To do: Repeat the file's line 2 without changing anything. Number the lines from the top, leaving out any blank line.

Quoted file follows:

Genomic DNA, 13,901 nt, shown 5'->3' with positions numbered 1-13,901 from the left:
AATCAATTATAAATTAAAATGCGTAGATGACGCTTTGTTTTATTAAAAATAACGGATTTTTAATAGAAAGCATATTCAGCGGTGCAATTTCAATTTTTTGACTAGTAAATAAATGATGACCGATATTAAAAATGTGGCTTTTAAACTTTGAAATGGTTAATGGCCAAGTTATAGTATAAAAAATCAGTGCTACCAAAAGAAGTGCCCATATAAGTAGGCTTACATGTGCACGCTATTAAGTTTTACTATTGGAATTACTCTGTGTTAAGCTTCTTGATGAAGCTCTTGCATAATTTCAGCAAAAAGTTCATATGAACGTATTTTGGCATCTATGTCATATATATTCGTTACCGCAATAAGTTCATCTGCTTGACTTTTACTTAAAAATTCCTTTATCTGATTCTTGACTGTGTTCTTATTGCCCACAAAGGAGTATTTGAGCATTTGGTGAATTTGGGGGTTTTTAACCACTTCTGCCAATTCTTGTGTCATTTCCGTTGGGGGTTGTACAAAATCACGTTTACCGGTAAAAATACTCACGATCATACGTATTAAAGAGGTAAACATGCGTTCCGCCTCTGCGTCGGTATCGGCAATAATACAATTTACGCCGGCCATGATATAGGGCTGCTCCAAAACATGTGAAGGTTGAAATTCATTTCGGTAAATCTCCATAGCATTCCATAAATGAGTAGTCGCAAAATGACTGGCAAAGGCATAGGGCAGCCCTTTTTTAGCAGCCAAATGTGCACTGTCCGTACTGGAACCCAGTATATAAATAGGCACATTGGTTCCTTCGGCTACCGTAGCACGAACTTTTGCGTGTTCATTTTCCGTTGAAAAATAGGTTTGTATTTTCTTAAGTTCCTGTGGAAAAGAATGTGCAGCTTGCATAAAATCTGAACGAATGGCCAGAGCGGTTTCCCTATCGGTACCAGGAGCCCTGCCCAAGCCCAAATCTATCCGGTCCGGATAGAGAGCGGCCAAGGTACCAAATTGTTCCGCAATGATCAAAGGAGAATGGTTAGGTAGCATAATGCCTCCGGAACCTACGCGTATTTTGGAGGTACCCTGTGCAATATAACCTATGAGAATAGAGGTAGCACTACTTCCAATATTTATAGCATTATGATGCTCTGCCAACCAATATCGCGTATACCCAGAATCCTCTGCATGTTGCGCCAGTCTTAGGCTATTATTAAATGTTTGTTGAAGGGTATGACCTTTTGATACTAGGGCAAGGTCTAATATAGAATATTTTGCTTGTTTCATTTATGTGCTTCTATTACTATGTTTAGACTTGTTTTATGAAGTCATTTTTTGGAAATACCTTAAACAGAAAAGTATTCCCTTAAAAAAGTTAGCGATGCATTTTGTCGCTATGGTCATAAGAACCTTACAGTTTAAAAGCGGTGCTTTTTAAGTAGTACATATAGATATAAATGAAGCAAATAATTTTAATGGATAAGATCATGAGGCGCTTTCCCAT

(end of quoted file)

AATCAATTATAAATTAAAATGCGTAGATGACGCTTTGTTTTATTAAAAATAACGGATTTTTAATAGAAAGCATATTCAGCGGTGCAATTTCAATTTTTTGACTAGTAAATAAATGATGACCGATATTAAAAATGTGGCTTTTAAACTTTGAAATGGTTAATGGCCAAGTTATAGTATAAAAAATCAGTGCTACCAAAAGAAGTGCCCATATAAGTAGGCTTACATGTGCACGCTATTAAGTTTTACTATTGGAATTACTCTGTGTTAAGCTTCTTGATGAAGCTCTTGCATAATTTCAGCAAAAAGTTCATATGAACGTATTTTGGCATCTATGTCATATATATTCGTTACCGCAATAAGTTCATCTGCTTGACTTTTACTTAAAAATTCCTTTATCTGATTCTTGACTGTGTTCTTATTGCCCACAAAGGAGTATTTGAGCATTTGGTGAATTTGGGGGTTTTTAACCACTTCTGCCAATTCTTGTGTCATTTCCGTTGGGGGTTGTACAAAATCACGTTTACCGGTAAAAATACTCACGATCATACGTATTAAAGAGGTAAACATGCGTTCCGCCTCTGCGTCGGTATCGGCAATAATACAATTTACGCCGGCCATGATATAGGGCTGCTCCAAAACATGTGAAGGTTGAAATTCATTTCGGTAAATCTCCATAGCATTCCATAAATGAGTAGTCGCAAAATGACTGGCAAAGGCATAGGGCAGCCCTTTTTTAGCAGCCAAATGTGCACTGTCCGTACTGGAACCCAGTATATAAATAGGCACATTGGTTCCTTCGGCTACCGTAGCACGAACTTTTGCGTGTTCATTTTCCGTTGAAAAATAGGTTTGTATTTTCTTAAGTTCCTGTGGAAAAGAATGTGCAGCTTGCATAAAATCTGAACGAATGGCCAGAGCGGTTTCCCTATCGGTACCAGGAGCCCTGCCCAAGCCCAAATCTATCCGGTCCGGATAGAGAGCGGCCAAGGTACCAAATTGTTCCGCAATGATCAAAGGAGAATGGTTAGGTAGCATAATGCCTCCGGAACCTACGCGTATTTTGGAGGTACCCTGTGCAATATAACCTATGAGAATAGAGGTAGCACTACTTCCAATATTTATAGCATTATGATGCTCTGCCAACCAATATCGCGTATACCCAGAATCCTCTGCATGTTGCGCCAGTCTTAGGCTATTATTAAATGTTTGTTGAAGGGTATGACCTTTTGATACTAGGGCAAGGTCTAATATAGAATATTTTGCTTGTTTCATTTATGTGCTTCTATTACTATGTTTAGACTTGTTTTATGAAGTCATTTTTTGGAAATACCTTAAACAGAAAAGTATTCCCTTAAAAAAGTTAGCGATGCATTTTGTCGCTATGGTCATAAGAACCTTACAGTTTAAAAGCGGTGCTTTTTAAGTAGTACATATAGATATAAATGAAGCAAATAATTTTAATGGATAAGATCATGAGGCGCTTTCCCAT